Tuition fees cut expected as Theresa May's legacy

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A review recommending a cut in university tuition fees in England is expected to be published in the next couple of weeks.

A lower fee of about £7,500 is expected to be part of Theresa May's "legacy" plans, ahead of her anticipated departure from No 10.

The review, headed by Philip Augar, will argue for better funding for vocational training, including wider access to student finance.

But universities fear a loss of income.

Emptying the in-tray

The review, commissioned by the prime minister, is a significant piece of unfinished political business delayed by the Brexit process.

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Middle classes losing out to ultra-rich

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Middle-class families are seeing their incomes stagnating as they are squeezed by the ultra-rich taking a bigger slice, says an international report from the OECD economics think tank.

The report says the middle classes are being "hollowed out", with declining chances of rising prosperity and growing fears of job insecurity.

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£7,500 tuition fees plan faces Brexit delay

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The review of university tuition fees in England has been caught in a Brexit gridlock - and might be delayed until May or later, according to sources.

The government-commissioned review of student finance is expected to call for a cut in fees, with the figure of £7,500 now being floated.

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Thousand fewer UK students at Oxbridge

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Image caption Oxford versus Cambridge: The competition for places for UK students has become even tougher

There are more than a thousand fewer UK undergraduate students at Oxford and Cambridge universities than a decade ago, official figures show.

Student figures from the Higher Education Statistics Agency and from the universities show 7% fewer UK undergraduates at Oxford and 5% fewer at Cambridge, compared with 2007-08.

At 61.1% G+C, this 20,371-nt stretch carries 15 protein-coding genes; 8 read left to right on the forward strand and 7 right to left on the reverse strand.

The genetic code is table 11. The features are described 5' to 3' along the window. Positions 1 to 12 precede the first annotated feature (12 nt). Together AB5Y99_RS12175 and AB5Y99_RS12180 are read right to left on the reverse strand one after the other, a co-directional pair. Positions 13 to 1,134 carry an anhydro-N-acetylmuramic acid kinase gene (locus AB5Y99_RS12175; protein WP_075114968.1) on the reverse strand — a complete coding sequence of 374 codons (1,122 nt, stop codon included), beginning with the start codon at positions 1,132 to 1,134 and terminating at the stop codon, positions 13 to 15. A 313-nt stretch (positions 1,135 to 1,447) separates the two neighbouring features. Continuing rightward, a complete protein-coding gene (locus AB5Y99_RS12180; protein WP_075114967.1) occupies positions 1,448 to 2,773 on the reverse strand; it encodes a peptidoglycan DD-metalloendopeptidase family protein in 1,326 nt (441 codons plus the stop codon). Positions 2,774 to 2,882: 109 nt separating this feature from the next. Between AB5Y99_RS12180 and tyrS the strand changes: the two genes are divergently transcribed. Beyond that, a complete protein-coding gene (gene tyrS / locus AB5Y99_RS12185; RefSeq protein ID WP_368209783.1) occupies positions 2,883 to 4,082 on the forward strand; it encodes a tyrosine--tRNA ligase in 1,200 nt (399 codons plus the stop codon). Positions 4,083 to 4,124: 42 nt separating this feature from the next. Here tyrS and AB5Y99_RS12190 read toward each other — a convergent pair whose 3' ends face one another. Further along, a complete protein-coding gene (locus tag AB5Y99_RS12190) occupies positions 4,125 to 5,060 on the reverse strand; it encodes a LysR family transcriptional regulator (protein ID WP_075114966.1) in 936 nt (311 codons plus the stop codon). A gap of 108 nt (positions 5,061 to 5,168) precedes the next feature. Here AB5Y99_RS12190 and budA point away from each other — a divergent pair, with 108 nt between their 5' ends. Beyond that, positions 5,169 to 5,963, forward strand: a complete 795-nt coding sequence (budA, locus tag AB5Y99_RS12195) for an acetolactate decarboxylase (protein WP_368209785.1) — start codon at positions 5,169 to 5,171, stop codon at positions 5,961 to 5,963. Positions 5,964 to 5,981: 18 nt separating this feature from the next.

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Justine Greening wanted to scrap tuition fees

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Image caption Justine Greening's radical plan for fees ended when she was "reshuffled" out of her job

Justine Greening says she had plans to scrap tuition fees, before she lost the job of education secretary a year ago.

She says she wanted a graduate contribution scheme to fund England's universities where "you wouldn't have a loan, you wouldn't have tuition fees".

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Tuition fees heading down in 2019?

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If the education secretary and universities minister are looking across the snowy pages of next year's diary, there will be one date they'll already be thinking about.

The recommendations from the review of tuition fees and university funding in England are going to land on their desks, most probably in January or February.

Read full article Tuition fees heading down in 2019?

University 'forced out' from Budapest

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Image caption The university says it faces "expulsion" from Hungary

A university in Hungary now formally accepts that it "has been forced out" from its Budapest base - after a weekend deadline to reach a deal with the government passed without any last-minute agreement.

"We can no longer operate as a free institution in the city and country we call home," said the president of the Central European University (CEU), Michael Ignatieff.

Read full article University 'forced out' from Budapest

Threatened university faces final deadline

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Image caption Protests have called for a last-minute change of policy to keep the university in Budapest

A university in Hungary, created to foster democracy in post-Communist central Europe, seems about to be pushed over the border into Austria.

It is being claimed as the first time since World War Two that a university in a European democracy will have been forced to close.

Read full article Threatened university faces final deadline

Should firms pay their employees' tuition fees?

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Image caption A final decision on the future of tuition fees is expected early next year

Businesses should pay more towards the cost of university fees in England, rather than putting the debt on the shoulders of students, suggests a report from the Higher Education Policy Institute.

The think tank report is calling for a completely different approach to tuition fees.

Read full article Should firms pay their employees' tuition fees?

University given £1m bailout from watchdog

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A UK university had to be given an emergency loan of almost £1m by the higher education watchdog to stay afloat this autumn.

It's been discovered that the Office for Students provided the bailout when the university faced the prospect of running out of cash and being unable to pay its bills.

Read full article University given £1m bailout from watchdog